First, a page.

6 A time to get, and a time to lose; a time to keep, and a time to cast away;
7 A time to rend, and a time to sew; a time to keep silence, and a time to speak;
8 A time to love, and a time to hate; a time of war, and a time of peace.

We must kill, break down, and cast away our bad habits (1 Corinthians 15:31) so that the Holy Spirit can heal our wounds, build up our faith, and gather us together as living stones laid on His sure foundation (1 Peter 2:4). As we recognize our inability to save ourselves or to accomplish any good work in our own flesh (Romans 7:18-23), we weep, mourn and refrain from embracing those false gods that lead us to destruction (Romans 12:2). Then we can laugh and dance for our joy in the Lord (2 Samuel 6:12-15) as His everlasting arms (Deuteronomy 33:27) firmly hold us in His loving embrace.

Before we are saved we build our lives around our own desires, goals, and abilities (Proverbs 14:12; 16:25).We get all we can, we hoard or keep it for future use (Luke 12: 16-21), and we sew ourselves garments of our own self-righteousness. But when we are saved we learn that to keep our life (Matthew 16:25; Mark 8:35; Luke 9:24; 17:33). we must lose our self-absorption, cast away our own selfish ambitions, and tear apart or rend our garments of self-righteousness, which God sees as filthy rags (Ecclesiastes 3:6-7; Isaiah 64:6).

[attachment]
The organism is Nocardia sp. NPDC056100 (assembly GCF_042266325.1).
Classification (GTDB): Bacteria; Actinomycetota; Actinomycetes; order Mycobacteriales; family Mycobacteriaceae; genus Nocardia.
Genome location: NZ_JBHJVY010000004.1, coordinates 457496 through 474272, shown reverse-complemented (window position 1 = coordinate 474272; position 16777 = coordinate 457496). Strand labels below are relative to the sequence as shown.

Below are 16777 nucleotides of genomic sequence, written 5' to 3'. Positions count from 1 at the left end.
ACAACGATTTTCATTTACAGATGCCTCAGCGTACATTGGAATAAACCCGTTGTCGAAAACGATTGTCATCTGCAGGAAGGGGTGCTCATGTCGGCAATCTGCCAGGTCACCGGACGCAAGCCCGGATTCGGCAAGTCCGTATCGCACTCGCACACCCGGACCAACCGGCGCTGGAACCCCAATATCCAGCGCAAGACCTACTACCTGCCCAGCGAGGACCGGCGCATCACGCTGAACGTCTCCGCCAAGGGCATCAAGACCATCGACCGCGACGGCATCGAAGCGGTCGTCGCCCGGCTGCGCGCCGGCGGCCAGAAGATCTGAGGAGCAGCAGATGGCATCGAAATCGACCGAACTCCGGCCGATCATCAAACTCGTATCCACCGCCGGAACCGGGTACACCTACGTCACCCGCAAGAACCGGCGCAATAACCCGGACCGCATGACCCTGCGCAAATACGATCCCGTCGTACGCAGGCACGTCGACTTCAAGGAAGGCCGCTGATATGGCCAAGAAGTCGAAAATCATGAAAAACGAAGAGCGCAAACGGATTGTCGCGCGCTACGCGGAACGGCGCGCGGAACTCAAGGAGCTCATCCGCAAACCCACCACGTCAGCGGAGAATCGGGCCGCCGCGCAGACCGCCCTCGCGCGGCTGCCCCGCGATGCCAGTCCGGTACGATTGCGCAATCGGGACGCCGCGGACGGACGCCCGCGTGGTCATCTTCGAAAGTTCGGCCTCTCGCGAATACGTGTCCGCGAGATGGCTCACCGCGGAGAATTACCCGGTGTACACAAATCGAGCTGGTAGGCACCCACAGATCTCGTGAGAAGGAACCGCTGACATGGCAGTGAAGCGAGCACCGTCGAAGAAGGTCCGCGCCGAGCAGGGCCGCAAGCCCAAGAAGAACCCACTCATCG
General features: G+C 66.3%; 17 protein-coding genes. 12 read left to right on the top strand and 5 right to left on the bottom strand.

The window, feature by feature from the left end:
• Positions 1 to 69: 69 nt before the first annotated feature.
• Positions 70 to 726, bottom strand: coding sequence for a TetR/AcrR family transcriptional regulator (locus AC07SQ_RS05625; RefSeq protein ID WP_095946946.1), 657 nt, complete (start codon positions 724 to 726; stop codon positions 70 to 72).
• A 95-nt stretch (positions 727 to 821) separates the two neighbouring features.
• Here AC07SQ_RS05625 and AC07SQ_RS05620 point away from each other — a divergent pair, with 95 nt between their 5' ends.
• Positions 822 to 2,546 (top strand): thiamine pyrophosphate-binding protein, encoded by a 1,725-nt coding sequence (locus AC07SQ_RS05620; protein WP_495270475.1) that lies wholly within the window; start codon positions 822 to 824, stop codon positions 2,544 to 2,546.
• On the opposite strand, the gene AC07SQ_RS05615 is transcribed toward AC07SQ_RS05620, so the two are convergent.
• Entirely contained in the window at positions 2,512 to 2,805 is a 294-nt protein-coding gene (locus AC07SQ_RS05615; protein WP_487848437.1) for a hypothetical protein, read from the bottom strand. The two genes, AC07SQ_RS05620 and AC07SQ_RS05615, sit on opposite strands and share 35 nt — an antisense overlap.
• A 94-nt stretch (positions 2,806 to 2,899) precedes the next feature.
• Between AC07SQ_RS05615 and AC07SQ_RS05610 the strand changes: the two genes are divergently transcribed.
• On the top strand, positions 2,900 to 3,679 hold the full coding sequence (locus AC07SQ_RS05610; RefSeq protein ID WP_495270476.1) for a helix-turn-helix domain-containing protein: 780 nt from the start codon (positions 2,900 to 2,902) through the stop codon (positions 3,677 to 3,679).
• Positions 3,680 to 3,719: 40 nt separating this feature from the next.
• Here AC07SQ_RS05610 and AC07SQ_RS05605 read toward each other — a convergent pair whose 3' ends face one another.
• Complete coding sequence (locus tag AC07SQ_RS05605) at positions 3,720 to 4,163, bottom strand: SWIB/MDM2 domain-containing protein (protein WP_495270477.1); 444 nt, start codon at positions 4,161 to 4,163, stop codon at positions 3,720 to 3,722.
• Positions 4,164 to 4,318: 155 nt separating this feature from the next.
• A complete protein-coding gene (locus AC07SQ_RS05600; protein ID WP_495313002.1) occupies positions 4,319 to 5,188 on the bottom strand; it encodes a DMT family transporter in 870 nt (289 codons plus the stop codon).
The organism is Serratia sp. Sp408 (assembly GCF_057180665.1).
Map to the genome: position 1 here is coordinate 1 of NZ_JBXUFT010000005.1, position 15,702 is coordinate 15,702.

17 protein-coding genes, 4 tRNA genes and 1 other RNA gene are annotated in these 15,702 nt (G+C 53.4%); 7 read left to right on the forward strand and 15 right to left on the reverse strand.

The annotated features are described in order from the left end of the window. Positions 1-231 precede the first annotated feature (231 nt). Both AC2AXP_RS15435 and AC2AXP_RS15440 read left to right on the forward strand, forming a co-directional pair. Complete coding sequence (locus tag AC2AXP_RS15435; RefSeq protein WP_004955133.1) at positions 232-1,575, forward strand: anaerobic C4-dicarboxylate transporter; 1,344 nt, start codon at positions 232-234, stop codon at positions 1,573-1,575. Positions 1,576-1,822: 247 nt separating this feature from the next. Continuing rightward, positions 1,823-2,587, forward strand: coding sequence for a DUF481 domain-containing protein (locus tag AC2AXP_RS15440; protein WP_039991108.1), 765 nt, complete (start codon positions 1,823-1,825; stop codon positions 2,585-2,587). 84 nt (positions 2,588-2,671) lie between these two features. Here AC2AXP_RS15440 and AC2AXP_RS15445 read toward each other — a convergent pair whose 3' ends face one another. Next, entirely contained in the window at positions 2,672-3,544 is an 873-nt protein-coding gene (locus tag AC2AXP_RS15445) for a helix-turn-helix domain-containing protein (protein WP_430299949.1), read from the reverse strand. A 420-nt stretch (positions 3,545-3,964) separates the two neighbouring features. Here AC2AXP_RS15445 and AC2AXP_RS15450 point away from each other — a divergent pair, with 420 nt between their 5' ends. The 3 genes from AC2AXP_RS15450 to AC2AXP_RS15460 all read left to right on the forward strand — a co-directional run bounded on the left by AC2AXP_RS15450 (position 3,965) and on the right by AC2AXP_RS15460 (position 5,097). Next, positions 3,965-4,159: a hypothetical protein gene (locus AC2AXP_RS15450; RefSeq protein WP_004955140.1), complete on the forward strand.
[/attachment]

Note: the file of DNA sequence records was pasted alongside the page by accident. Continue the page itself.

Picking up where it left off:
The transitions of salvation do not stop there – we turn from apathetic silence about God to speaking boldly to and for Him (Ephesians 6:20); from hating to loving Him, and from being at war with God to being reconciled to Him (2 Corinthians 5:18-19) through the glorious Gospel of peace (Ecclesiastes 3:7-8). As we shall see next time, He even transforms us from being His enemies to being His ambassadors! (2 Corinthians 5:20)


© 2014 Laurie Collett
children's ministry blogs

Bible
Top 1000
Womanhood With Purpose
Adorned From Above
No Ordinary Blog Hop

 

14 comments:

  1. A lovely, encouraging post Laurie. Everything about God is perfection, including His timing. Why would anyone want to return to their former self after entering the process of being transformed into His image through the work of the Holy Spirit.
    God bless

    ReplyDelete
    Replies
    1. Thanks so much, Brenda, for your kind words & comment! God's plan and His blessings, in His perfect timing, lead to by far the best outcome for anyone's life. Why would anyone want anything less?

      Delete
  2. Dear Laurie,
    I always remember a pop song "Turn, Turn, Turn" which made it into the pop charts of the day, but I never realised that the song was "religious" until I became a Christian in 1973 and started reading the Bible.
    Sooner or later I came across King Solomon's book Ecclesiastes and read 3:1-8. It was then when the contents of the song fell into place.
    A great post.

    ReplyDelete
    Replies
    1. Dear Frank,
      Before I was saved I was totally ignorant concerning the meaning of popular Christian songs I would hear, like "The Wind Beneath My Wings." I always just assumed they were love songs. Now that I am saved, the tables are turned, and I take popular or classic love songs and write Christian lyrics to them. I sang one in church this morning -- Irving Berlin's "How Deep Is The Ocean," which I retitled "How Much Does God Love You?"
      I guess that's why the Bible says preaching is foolishness to the unsaved, because none of it makes sense until the Holy Spirit indwells us.